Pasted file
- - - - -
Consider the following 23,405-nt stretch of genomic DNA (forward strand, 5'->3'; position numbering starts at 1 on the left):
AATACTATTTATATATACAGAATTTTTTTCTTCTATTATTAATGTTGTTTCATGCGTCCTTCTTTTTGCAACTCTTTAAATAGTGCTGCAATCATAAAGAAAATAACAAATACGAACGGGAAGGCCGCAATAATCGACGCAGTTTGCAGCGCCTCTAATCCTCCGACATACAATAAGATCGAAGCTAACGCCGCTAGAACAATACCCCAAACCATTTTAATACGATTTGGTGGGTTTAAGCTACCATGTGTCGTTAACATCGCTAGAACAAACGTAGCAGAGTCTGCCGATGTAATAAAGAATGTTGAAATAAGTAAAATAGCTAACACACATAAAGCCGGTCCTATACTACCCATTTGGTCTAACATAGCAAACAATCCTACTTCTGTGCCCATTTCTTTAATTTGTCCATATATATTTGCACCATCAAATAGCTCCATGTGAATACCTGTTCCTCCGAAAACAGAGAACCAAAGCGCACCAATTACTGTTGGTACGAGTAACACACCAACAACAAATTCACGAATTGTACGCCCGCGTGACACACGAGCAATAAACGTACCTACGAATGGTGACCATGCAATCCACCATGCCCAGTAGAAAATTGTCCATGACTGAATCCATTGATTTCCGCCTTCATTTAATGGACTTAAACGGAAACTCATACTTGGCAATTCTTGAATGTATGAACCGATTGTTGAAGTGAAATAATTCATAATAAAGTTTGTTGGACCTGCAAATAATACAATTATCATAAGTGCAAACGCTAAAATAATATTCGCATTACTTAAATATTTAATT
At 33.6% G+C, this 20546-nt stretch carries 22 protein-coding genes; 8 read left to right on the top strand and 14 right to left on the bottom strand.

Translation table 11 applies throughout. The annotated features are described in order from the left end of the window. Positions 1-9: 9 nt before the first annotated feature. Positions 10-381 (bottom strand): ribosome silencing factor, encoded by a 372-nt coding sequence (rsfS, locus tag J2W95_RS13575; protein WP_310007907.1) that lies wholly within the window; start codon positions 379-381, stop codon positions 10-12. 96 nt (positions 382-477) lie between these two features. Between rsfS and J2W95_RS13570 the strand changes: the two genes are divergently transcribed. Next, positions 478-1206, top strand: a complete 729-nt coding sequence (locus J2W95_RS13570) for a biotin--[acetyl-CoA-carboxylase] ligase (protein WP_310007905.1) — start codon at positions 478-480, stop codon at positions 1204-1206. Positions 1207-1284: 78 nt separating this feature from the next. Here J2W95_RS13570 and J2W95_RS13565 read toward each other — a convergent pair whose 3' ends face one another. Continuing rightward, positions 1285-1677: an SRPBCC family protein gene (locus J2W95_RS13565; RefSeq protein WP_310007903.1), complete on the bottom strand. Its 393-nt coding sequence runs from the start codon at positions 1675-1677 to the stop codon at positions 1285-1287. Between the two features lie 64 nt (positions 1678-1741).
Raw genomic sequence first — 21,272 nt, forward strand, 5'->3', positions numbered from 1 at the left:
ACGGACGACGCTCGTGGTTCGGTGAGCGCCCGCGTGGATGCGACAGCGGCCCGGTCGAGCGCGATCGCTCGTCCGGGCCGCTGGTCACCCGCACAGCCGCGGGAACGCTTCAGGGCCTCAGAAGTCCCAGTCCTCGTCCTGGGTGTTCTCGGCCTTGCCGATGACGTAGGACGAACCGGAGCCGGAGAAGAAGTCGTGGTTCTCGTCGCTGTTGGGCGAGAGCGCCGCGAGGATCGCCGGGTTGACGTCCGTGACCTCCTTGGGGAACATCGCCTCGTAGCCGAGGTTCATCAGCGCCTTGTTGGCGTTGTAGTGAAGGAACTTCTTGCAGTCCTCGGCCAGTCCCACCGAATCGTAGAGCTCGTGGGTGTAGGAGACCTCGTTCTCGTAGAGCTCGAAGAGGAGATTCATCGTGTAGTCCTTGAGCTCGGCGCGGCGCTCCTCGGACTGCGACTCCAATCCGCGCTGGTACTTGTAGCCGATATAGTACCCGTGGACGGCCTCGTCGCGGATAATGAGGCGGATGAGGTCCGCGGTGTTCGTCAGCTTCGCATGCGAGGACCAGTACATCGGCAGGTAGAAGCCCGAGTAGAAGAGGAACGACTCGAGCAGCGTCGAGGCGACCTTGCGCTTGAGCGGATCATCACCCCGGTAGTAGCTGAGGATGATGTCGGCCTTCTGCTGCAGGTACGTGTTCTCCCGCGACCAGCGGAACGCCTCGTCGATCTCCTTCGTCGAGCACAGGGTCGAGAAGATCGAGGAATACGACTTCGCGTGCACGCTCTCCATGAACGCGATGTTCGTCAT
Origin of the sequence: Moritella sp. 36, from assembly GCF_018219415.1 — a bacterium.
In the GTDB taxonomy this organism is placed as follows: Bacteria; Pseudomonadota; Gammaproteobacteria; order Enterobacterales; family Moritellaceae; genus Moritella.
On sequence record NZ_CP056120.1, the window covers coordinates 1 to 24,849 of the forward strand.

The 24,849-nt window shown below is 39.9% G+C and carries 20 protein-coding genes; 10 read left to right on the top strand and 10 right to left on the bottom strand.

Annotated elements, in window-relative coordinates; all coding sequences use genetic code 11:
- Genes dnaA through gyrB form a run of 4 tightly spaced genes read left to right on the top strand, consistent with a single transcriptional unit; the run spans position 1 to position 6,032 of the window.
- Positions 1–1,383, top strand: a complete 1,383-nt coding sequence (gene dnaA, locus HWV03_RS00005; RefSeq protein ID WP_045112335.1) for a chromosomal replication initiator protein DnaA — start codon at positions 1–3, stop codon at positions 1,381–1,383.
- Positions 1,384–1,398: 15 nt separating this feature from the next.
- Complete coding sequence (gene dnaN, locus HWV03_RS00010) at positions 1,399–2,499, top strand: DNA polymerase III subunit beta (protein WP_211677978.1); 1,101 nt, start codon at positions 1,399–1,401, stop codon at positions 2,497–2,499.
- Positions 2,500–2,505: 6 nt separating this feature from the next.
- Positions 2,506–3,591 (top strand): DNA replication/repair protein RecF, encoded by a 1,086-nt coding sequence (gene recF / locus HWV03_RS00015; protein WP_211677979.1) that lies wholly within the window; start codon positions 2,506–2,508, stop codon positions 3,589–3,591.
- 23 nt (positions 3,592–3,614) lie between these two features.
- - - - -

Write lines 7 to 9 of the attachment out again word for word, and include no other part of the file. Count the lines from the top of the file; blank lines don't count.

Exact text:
Origin of the sequence: Moritella sp. 36, from assembly GCF_018219415.1 — a bacterium.
In the GTDB taxonomy this organism is placed as follows: Bacteria; Pseudomonadota; Gammaproteobacteria; order Enterobacterales; family Moritellaceae; genus Moritella.
On sequence record NZ_CP056120.1, the window covers coordinates 1 to 24,849 of the forward strand.